However, Omtzigt's support appeared to dip in the run-up to the vote as he was hesitant to put himself forward as a candidate for prime minister.
At first, he argued it was not important who took the top job, then he later said he would consider leading a Cabinet made up primarily of experts rather than politicians.
Omtzigt is a longserving member of parliament and was formerly a member of the center-right Christian Democratic Appeal (CDA) — once a powerhouse in Dutch politics but likely to suffer considerable losses this time around.
He became an independent in 2021 on leaving the CDA and founded the NCS in the run-up to the vote.
More than 13 million eligible voters, 150 seats up for grabs
Roughly 13.3 million people aged 18 and over are eligible to vote on Wednesday.
Their ballots will decide how all 150 seats are filled in the lower house of parliament, the House of Representatives.
If the current schedule holds, the old parliament would sit for the last time on December 5, and the new one would be ushered in on December 6.
However, coalition talks and government formation could take much longer. Even the strongest parties were only polling at around 20% support before the vote.
After the last election in March 2021, it took nine months for Mark Rutte to establish a new coalition government.
If a similar delay follows this time, Rutte would continue as caretaker prime minister until a viable replacement emerges. Even if the process goes more smoothly than last time, a new government is not likely to take shape until early in 2024.
Weather forecasts looked relatively pleasant for late November, meaning the elements shouldn't be too much of a barrier to voters turning out. Temperatures between around 4-8 degrees Celsius (39-46 Fahrenheit) were forecast, with the prospect of some fog and mainly dry weather, except for some possible afternoon and evening rain in the north.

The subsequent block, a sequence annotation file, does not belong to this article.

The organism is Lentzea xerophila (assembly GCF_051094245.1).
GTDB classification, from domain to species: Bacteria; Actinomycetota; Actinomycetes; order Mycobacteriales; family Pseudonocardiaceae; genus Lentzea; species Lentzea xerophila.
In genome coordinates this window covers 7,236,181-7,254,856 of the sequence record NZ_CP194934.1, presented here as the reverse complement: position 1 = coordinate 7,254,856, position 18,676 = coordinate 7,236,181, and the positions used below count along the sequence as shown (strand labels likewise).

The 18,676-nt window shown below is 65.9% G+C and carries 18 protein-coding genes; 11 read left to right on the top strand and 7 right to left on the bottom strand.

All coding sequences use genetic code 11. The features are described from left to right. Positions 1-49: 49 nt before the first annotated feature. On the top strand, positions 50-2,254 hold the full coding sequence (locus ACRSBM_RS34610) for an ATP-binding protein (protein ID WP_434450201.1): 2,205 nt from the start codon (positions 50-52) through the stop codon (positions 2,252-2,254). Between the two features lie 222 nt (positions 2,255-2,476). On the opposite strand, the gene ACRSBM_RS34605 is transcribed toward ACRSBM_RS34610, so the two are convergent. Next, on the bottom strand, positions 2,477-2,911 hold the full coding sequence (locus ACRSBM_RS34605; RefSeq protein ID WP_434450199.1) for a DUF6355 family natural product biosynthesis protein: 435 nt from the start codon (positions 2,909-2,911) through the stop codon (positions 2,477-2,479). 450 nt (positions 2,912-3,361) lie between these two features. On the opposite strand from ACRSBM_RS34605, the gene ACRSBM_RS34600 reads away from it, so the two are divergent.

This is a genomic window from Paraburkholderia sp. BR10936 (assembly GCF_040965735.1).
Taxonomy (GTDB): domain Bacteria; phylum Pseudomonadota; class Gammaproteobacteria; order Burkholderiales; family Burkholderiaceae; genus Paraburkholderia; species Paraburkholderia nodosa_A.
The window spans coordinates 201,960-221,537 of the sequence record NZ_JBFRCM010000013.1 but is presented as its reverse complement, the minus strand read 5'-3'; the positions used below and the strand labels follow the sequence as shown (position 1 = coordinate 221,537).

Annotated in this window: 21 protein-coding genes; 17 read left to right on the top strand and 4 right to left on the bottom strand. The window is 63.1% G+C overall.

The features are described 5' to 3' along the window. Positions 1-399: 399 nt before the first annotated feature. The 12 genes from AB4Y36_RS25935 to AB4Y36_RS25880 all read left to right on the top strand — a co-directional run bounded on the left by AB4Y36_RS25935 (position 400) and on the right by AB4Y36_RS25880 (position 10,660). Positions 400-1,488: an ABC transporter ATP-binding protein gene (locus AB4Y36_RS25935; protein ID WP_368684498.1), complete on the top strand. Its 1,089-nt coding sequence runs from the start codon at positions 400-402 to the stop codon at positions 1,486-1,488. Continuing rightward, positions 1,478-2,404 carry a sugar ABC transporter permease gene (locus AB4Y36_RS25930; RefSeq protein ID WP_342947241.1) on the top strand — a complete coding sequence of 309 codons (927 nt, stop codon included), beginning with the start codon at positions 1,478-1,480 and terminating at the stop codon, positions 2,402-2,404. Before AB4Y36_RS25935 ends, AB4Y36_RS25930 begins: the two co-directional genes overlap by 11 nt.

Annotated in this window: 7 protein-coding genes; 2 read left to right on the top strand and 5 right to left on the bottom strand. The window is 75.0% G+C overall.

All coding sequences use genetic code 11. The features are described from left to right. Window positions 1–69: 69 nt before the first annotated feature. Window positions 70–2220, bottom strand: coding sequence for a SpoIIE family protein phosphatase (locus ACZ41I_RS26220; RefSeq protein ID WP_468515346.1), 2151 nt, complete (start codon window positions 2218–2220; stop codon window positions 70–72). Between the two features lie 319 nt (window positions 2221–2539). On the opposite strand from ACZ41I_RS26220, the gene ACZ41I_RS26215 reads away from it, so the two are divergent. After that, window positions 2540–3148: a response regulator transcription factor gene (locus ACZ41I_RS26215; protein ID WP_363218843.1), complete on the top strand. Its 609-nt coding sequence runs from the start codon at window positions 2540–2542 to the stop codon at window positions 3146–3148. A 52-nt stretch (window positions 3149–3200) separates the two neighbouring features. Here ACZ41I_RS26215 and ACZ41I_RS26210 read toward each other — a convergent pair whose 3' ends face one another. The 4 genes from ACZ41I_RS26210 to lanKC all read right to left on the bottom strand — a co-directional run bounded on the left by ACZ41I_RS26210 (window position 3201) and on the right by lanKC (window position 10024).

Polls open across the Netherlands
Polls opened for the weekday election at 7:30 a.m. local time (0630 GMT/UTC) and are scheduled to close at 9 o'clock in the evening.
Two voting stations, those in Zwolle and Castricum, had opened at the stroke of midnight.
National public broadcaster NOS is expected to publish its first exit poll results around the same time polls close, although it's possible that even a relatively clear picture of the results won't immediately reveal the shape of a future government.
For more information on a wide-open race and the key contenders in an election with only one real certainty — that the Netherlands should fairly soon have a new prime minister — take a look at Ella Joyner's report from Tilburg.
Who are the candidates?
Four politicians and their parties are competing for the European country's leadership.
Dilan Yesilgoz-Zegerius, a former refugee who is now campaigning to limit migration, leads Rutte's People's Party for Freedom and Democracy (VVD). Winning would make her the first female Dutch prime minister.
Former European Commission Vice President Frans Timmermans now leads the combined Labor and Green left ticket. He has put climate change at the center of his campaign, alongside attempting to win back blue-collar workers.
Geert Wilders, known internationally for his anti-Islam stances, meanwhile leads the Party for Freedom (PVV). He is known for calling for a ban on the Quran and having "fewer" Moroccans in the Netherlands.
Center-right Pieter Omtzigt is also part of the race. He represents his own New Social Contract (NSC) party, though polls show he is trailing behind the other three candidates.
A combination of the political system in the Netherlands, where a government typically needs 50% of the popular vote to be able to take power, and the series of similar centrist parties sharing the votes makes coalition government almost an inevitability, usually with several parties required.